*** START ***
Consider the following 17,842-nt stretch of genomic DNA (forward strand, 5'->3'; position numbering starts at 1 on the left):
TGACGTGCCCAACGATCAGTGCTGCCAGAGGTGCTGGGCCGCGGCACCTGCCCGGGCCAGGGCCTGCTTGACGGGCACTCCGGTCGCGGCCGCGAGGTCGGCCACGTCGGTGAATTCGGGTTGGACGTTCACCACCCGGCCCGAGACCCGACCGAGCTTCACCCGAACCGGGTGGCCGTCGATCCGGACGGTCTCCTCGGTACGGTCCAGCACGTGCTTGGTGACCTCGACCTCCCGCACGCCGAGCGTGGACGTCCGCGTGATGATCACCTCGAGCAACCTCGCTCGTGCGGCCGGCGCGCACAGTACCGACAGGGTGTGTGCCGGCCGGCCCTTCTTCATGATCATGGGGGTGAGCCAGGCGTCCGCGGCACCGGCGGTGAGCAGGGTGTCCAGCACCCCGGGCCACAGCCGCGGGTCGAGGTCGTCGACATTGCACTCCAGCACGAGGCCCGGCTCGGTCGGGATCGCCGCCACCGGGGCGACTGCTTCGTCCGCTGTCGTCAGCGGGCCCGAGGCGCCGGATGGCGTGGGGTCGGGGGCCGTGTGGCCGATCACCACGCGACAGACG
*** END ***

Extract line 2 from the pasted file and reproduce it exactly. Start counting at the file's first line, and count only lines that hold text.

TGACGTGCCCAACGATCAGTGCTGCCAGAGGTGCTGGGCCGCGGCACCTGCCCGGGCCAGGGCCTGCTTGACGGGCACTCCGGTCGCGGCCGCGAGGTCGGCCACGTCGGTGAATTCGGGTTGGACGTTCACCACCCGGCCCGAGACCCGACCGAGCTTCACCCGAACCGGGTGGCCGTCGATCCGGACGGTCTCCTCGGTACGGTCCAGCACGTGCTTGGTGACCTCGACCTCCCGCACGCCGAGCGTGGACGTCCGCGTGATGATCACCTCGAGCAACCTCGCTCGTGCGGCCGGCGCGCACAGTACCGACAGGGTGTGTGCCGGCCGGCCCTTCTTCATGATCATGGGGGTGAGCCAGGCGTCCGCGGCACCGGCGGTGAGCAGGGTGTCCAGCACCCCGGGCCACAGCCGCGGGTCGAGGTCGTCGACATTGCACTCCAGCACGAGGCCCGGCTCGGTCGGGATCGCCGCCACCGGGGCGACTGCTTCGTCCGCTGTCGTCAGCGGGCCCGAGGCGCCGGATGGCGTGGGGTCGGGGGCCGTGTGGCCGATCACCACGCGACAGACG